Sunday, February 16, 2014 8:40:47 AM (Pacific Standard Time, UTC-08:00)  #   
# Sunday, February 09, 2014

Runner at Trippet Ranch in Topanga State Park

When I turned the corner at the Trippet Ranch parking lot and started up the hill toward the Musch Trail, I did a double take. The road was wet and it looked like it had been raining!

While it wasn't impossible that a rogue shower had been spawned from the deep layer of moisture flowing over the area, it was far more likely the road was just wet from on-again, off-again drizzle.

On the way over from the end of Reseda one thing is for sure -- there had been no rain. The dirt roads and trails had been in great shape. It would have been an exaggeration to describe them as damp. Although cool and cloudy, the weather was excellent for running and I'd removed my sleeves miles ago.

The Trippet Ranch Loop is a favorite. I'd taken the fire roads out from the end of Reseda, now on the way back it would be almost entirely single track trail.

Some related posts: Trippet Ranch Oaks, Trippet Ranch Mule Deer, The Heavenly Ranch in the Hills, Ferns Along the Garapito Trail, Garapito Trail Runs

Sunday, February 09, 2014 7:03:13 AM (Pacific Standard Time, UTC-08:00)  #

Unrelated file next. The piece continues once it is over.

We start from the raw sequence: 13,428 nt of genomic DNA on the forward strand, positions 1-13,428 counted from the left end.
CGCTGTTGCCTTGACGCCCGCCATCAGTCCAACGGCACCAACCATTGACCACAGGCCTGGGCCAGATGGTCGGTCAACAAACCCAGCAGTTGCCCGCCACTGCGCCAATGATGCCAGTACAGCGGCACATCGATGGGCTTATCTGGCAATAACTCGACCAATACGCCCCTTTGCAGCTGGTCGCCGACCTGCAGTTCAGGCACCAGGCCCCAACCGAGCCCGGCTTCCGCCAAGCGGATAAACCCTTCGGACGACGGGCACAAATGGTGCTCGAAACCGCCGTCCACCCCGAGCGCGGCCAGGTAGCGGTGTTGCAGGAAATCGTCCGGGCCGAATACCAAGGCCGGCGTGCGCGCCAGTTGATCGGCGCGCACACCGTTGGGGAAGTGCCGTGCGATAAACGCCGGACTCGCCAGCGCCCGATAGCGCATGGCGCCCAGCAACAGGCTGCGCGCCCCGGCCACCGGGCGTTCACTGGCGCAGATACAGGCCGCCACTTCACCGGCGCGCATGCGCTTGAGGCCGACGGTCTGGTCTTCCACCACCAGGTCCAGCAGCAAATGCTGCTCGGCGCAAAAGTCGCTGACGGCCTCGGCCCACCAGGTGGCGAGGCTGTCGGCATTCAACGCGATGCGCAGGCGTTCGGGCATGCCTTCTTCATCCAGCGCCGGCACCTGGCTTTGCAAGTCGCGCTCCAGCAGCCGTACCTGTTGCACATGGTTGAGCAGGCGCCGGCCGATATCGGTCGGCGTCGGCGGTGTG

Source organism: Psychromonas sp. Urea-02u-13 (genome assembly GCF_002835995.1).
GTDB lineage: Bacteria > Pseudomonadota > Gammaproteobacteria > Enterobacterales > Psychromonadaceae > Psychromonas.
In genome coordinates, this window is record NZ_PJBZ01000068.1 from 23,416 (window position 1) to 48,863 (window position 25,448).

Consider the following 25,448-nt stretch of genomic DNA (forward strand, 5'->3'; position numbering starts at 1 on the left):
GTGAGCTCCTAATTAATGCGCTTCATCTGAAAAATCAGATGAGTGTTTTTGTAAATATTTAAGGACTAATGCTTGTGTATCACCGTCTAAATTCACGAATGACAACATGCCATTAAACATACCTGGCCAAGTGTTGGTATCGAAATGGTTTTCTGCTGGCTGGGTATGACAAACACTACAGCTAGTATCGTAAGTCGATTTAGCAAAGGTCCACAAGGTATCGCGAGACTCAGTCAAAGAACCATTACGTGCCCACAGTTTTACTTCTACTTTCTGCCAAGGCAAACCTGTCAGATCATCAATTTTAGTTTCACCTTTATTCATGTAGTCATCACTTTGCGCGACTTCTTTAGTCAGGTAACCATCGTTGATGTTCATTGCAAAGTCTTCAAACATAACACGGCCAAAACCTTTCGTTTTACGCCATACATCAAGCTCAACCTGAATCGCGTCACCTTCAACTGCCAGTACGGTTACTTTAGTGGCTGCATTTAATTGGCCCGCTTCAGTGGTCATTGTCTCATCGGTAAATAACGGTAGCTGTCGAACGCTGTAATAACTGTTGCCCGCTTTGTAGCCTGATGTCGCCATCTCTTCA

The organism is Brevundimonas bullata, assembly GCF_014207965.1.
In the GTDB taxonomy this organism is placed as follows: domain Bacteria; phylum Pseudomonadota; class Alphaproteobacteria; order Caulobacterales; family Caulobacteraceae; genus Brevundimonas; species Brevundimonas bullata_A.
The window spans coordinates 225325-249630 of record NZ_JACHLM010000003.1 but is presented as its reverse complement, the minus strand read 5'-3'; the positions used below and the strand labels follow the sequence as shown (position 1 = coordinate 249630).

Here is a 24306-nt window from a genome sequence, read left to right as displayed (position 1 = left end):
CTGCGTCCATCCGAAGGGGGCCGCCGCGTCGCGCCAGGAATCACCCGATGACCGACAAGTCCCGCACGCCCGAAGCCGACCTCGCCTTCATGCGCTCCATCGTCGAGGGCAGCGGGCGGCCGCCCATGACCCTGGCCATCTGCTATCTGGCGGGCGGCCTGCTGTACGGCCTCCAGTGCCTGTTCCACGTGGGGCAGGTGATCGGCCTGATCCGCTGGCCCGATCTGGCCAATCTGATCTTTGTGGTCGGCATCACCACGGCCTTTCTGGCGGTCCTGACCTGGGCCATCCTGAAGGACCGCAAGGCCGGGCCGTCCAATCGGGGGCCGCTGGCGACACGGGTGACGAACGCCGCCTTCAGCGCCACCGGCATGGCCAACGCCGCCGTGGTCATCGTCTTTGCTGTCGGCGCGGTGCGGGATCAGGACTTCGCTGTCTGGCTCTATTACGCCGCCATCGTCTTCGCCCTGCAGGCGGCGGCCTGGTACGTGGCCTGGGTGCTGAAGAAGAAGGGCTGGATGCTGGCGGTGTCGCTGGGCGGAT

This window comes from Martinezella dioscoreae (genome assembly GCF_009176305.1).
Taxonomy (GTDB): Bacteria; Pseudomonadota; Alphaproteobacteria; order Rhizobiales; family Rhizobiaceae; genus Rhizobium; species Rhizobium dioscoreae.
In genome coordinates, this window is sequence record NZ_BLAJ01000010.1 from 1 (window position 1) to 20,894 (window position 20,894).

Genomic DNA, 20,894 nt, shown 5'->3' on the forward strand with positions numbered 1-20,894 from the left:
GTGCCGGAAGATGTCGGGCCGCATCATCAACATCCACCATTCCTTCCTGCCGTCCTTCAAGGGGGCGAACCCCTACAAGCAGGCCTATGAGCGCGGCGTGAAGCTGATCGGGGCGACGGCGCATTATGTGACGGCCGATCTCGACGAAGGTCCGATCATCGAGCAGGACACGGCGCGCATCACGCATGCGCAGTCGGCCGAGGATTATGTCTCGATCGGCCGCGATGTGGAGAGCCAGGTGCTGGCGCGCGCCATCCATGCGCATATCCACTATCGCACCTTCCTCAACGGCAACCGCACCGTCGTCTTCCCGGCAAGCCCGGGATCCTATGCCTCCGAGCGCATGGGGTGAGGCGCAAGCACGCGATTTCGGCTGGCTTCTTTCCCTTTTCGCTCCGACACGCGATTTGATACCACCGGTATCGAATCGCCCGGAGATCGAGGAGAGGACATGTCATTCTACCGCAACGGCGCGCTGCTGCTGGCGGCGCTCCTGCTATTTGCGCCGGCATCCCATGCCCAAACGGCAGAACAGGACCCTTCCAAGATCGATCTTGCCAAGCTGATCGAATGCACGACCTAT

# Saturday, February 08, 2014

View west this morning from the Secret Trail in Calabasas toward Castro Peak and part of Malibu Creek State Park

This morning while the northern half of California continued to be inundated by an atmospheric river, recording inches of rain, in western Los Angeles County temps were cool; there was a mix of sun and wintry-looking clouds; but no rain.

The view is west from the Secret Trail in Calabasas toward Castro Peak and part of Malibu Creek State Park.

Saturday, February 08, 2014 4:28:45 PM (Pacific Standard Time, UTC-08:00)  #   
# Friday, February 07, 2014

Hoka One One Mafate 2 (left) and Mafate 3 Trail Running Shoes
Hoka One One Mafate 2 (left) and Mafate 3

Since purchasing my first pair of Hoka One One Mafate 2s in October 2012 I have run in five pairs of Mafate 2s, and in December 2013 got my first pair of Mafate 3s: